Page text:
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Brief Word

January 20, 2022

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Last Friday I had the pleasure of attending the latest in a series of quarterly Middle School assemblies, called Real Talk.

The goal of these assemblies is to provide Middle School students with opportunities to understand the lived experience of some of their peers whose backgrounds may be different than their own.

Past assemblies have focused on learning styles, religious backgrounds, and race and ethnicity.

This time, the topic was gender identity and sexual orientation. For 45 minutes, a panel of six poised and courageous Middle and Upper School students fielded questions read by the moderators, Middle School teachers Jacky Kalubi and Kristin Suer. The questions they answered had been culled from questions submitted by Middle School students during discussions in their advisory groups.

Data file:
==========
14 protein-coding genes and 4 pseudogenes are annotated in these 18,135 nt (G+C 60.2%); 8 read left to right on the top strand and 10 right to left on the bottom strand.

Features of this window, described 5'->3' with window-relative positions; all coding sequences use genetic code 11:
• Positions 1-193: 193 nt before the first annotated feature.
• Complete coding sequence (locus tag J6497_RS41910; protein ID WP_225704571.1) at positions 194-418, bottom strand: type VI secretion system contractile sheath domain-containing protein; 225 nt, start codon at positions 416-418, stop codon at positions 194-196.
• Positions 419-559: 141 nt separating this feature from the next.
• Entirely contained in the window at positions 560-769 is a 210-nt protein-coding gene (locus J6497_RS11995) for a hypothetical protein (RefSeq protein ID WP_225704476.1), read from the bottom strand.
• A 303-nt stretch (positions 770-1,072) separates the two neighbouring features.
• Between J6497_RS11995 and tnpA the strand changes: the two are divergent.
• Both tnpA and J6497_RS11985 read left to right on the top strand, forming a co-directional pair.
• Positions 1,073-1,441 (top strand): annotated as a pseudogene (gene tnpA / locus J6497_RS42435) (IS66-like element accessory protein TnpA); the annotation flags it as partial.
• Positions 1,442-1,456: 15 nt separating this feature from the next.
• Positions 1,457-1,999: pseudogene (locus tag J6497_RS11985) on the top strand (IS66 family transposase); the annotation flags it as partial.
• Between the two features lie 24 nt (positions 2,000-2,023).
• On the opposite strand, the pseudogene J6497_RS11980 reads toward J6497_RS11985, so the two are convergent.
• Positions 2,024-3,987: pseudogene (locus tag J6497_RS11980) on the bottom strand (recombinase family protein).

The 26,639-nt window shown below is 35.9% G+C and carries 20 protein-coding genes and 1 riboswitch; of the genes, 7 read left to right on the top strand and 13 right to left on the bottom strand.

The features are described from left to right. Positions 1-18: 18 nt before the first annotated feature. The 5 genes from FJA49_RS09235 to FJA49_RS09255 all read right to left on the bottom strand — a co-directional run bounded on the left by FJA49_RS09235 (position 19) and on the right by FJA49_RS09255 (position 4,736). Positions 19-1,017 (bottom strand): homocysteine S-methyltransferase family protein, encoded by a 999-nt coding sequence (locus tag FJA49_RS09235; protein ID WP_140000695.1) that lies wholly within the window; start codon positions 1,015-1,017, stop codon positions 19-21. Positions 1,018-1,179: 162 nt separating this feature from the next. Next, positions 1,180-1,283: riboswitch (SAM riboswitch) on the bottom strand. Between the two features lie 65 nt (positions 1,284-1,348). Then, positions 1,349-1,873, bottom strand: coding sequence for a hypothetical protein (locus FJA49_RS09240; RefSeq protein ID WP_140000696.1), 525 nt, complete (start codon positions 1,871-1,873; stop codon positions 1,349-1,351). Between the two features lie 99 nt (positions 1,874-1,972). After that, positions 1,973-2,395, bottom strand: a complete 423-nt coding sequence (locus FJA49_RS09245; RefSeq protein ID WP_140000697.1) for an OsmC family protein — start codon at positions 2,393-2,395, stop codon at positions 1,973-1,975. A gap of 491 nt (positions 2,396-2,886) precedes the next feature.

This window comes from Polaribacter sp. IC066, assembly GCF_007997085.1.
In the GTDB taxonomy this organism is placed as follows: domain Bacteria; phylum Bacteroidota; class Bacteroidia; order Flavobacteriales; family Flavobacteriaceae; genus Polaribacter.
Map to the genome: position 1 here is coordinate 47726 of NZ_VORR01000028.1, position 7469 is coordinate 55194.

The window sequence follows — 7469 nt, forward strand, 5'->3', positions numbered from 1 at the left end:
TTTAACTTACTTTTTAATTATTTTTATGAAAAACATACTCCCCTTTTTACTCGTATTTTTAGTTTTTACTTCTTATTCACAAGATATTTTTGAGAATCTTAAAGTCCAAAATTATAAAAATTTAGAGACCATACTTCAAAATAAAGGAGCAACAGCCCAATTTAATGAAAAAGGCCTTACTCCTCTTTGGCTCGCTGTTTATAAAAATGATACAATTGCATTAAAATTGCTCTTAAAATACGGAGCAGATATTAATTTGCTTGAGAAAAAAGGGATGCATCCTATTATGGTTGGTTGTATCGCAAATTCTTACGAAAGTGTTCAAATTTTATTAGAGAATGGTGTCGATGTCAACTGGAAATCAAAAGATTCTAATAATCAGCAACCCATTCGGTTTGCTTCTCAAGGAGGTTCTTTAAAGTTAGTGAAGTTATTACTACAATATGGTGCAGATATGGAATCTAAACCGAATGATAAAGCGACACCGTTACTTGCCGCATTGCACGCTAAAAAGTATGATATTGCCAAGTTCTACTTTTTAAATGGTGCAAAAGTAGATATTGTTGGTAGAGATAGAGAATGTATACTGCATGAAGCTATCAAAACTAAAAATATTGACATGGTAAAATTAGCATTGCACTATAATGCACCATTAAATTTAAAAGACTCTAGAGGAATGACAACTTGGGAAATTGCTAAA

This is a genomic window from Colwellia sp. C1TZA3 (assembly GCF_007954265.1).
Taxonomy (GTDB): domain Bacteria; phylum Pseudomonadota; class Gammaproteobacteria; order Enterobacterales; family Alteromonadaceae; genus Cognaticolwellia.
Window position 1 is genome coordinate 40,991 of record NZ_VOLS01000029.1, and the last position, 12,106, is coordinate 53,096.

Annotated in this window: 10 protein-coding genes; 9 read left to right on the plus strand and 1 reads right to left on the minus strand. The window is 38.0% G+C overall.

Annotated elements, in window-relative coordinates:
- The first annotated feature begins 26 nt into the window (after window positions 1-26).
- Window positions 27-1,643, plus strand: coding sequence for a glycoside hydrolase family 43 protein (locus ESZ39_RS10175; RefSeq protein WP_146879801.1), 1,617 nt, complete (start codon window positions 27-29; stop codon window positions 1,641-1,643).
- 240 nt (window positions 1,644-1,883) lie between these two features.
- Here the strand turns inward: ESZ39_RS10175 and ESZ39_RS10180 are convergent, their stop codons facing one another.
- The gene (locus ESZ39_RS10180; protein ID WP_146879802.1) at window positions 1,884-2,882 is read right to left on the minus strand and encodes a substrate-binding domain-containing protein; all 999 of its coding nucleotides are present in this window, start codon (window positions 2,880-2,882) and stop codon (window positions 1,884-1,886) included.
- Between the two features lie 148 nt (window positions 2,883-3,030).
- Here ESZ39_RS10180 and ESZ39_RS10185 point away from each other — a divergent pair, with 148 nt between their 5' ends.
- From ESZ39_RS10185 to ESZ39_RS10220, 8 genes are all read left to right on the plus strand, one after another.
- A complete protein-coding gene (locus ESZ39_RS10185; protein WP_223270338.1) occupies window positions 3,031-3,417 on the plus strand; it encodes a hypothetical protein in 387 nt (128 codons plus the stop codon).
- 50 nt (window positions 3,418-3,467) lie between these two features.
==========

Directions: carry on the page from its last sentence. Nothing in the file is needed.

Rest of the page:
Honestly, this was one of the most inspiring experiences I’ve had in a 43-year career in education. I was stunned at how sensitively the moderators orchestrated the selection of questions and how honestly and openly the panelists described their own experiences: understanding and coming to terms with their gender identity or sexual orientation. They talked openly about obstacles they had faced, prejudices they had encountered, and the support — or lack thereof — they had received from their friends, classmates, and families.

The audience was rapt and respectful throughout, and, I have no doubt, learned a great deal about how to respect and value those whose experiences are different from their own.

I’m very proud to be part of an institution that works so hard at creating this kind of environment, a warm, inclusive community where students can feel safe being themselves. Congratulations to all involved in planning this valuable learning experience.  

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